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Toni Schlesinger's New York Obsession New York 2000 -

The greatness of the Akeley Hall of African Mammals (1936) always brings to mind Louis Jourdan. I'll tell you why in a minute. But first, look—the giant eland has been staring at the same tree for 64 years! The okapi has been chewing on the same leaf! And that gorilla has been off in the same daydream, sitting on his mountainside with the cusso tree, the lichen, a smoky volcano in the distance.

What a place, this black-and-green marble hall, with its 28 dioramas, so dark and cool, not like that hot, yellow, gossipy world outside. The animals here look so noble. The Mountain Nyalas have such small hooves, far more attractive than humans who wear white rubber running shoes as big as their heads. And the lions so blond, lounging on the grass, disinterested, looking at their paws, looking off as the powerful do.

No animal here is alone! A big party is going on at the water hole, one gazelle is nipping another, a few pin-tailed sand grouses are looking this way and that, frozen in the middle of a hop. Nearby, all five gemsboks are standing proud, like a singing group, the Harmony Brothers. So many mysteries! Two bongos eye a giant hog in the forest. Do the bongos not trust the hog? Why does the buffalo in the next scene look concerned?

This place is so much better than the zoo. Who wants to watch a dusty elephant swing its trunk back and forth, all day long, left and right, left and right, and then finally reach for a peanut on the ground? Here there's action! The greater koodoo sees trouble in the distance. The ostriches are in a screaming fight with the wart hog. A pack of hunting dogs, identically lean, fix on one zebra. God help that zebra. But thankfully time has stopped before anything terrible can happen. No crying at the train station here.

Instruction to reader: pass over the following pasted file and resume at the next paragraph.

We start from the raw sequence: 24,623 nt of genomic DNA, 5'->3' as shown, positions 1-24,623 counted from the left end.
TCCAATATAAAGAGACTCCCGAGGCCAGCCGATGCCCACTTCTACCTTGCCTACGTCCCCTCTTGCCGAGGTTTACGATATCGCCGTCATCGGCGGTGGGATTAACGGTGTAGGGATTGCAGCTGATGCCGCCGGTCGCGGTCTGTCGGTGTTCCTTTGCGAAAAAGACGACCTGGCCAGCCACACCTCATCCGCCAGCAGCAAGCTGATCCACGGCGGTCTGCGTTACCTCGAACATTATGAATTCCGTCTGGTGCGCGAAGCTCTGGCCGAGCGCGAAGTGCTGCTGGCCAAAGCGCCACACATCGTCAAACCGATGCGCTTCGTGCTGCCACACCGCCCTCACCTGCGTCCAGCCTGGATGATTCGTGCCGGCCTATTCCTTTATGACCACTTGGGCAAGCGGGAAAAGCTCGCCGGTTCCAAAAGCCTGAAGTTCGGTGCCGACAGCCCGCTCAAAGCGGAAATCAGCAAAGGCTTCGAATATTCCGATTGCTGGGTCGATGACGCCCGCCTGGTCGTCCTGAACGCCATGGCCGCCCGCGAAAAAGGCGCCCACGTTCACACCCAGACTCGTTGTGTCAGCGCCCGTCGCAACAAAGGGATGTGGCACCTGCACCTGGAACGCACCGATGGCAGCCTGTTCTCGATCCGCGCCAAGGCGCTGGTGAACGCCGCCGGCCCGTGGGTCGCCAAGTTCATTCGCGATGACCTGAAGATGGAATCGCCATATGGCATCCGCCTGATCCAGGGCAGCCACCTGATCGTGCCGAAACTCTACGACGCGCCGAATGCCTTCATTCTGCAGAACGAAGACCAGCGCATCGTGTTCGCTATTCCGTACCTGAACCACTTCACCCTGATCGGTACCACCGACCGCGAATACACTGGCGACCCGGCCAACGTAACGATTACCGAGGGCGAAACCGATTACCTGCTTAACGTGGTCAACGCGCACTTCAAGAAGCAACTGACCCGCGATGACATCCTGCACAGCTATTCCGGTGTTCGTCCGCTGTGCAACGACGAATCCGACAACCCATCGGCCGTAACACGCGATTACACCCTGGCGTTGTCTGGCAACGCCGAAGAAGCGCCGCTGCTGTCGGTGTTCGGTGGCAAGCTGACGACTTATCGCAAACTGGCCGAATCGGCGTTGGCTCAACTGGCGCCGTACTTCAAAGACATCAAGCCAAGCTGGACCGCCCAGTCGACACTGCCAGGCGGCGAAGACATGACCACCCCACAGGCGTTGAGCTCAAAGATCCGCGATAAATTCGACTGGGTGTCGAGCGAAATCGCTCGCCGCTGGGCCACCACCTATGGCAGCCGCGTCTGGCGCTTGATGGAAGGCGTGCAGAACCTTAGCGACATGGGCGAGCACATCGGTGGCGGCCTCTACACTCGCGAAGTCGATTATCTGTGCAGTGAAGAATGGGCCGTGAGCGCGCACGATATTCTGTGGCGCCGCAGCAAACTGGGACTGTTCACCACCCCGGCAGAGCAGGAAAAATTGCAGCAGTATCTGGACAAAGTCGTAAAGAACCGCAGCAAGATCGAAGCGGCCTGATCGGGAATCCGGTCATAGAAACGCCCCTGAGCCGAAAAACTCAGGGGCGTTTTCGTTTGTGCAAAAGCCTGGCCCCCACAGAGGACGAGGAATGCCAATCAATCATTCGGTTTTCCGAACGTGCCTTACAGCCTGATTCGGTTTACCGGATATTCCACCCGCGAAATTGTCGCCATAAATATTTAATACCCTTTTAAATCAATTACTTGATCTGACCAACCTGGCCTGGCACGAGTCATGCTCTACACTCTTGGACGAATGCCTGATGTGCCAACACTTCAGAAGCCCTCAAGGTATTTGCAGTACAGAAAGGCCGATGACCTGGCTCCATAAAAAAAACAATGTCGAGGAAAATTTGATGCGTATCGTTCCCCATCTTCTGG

How perfect that these dioramas are set in the wall—the viewer is on one side of the window, the animals are on the other. That way we get to be the audience, and the animals are on-stage—handsome actors, with their wax-and-paper stage sets, pink and peachy backdrops, and lighting plots—a wash on the porcupine, a special on the cheetah. So much more preferable than some dinosaur vertebrae exhibit where one circles around clear boxes, seeing every pale gray angle of the skeleton of a Tyrannosaurus or a Edmontosaurus or whatever, which is like wandering at a cocktail party in a postmodern apartment full of strangers, or that new planetarium, where instead of getting to look at images of black mysterious space from an earthly brick building with wooden chairs, the architecture forces one into outer space entirely—a cold, white place where one is practically nose-to-nose with the moon rocks.

Back to Louis Jourdan. He is in the movie A Letter From an Unknown Woman. He is in an amusement park, sitting in a make-believe train car with Joan Fontaine. As they look out the window at the painted sets of Venice and Switzerland moving past—a cyclorama device operated by a man on a bicycle—Louis Jourdan is smiling as Joan Fontaine tells him how she used to travel with her father in their home and how they "went nearly everywhere" and "had wonderful times" and her father would bring home travel folders, put on his "travel coat," and say, "Where would you like to go this evening?" And she would say, "Vera Cruz, because it's a beautiful name," and then her father would say, "Mmm, it's summer there, you don't want to roast like a coffee bean do you?" Then Louis Jourdan asks, "So, you never did get there?" And she says, "No, it was just like our trip to the land of the midnight sun." Louis says, "What stopped you this time?" She says, "I thought of India but then my father said it was the rainy season."


American Museum of Natural History, Open Sunday through Thursday from 10 a.m. to 5:45 p.m. and Friday and Saturday from 10 a.m. to 8:45 p.m.

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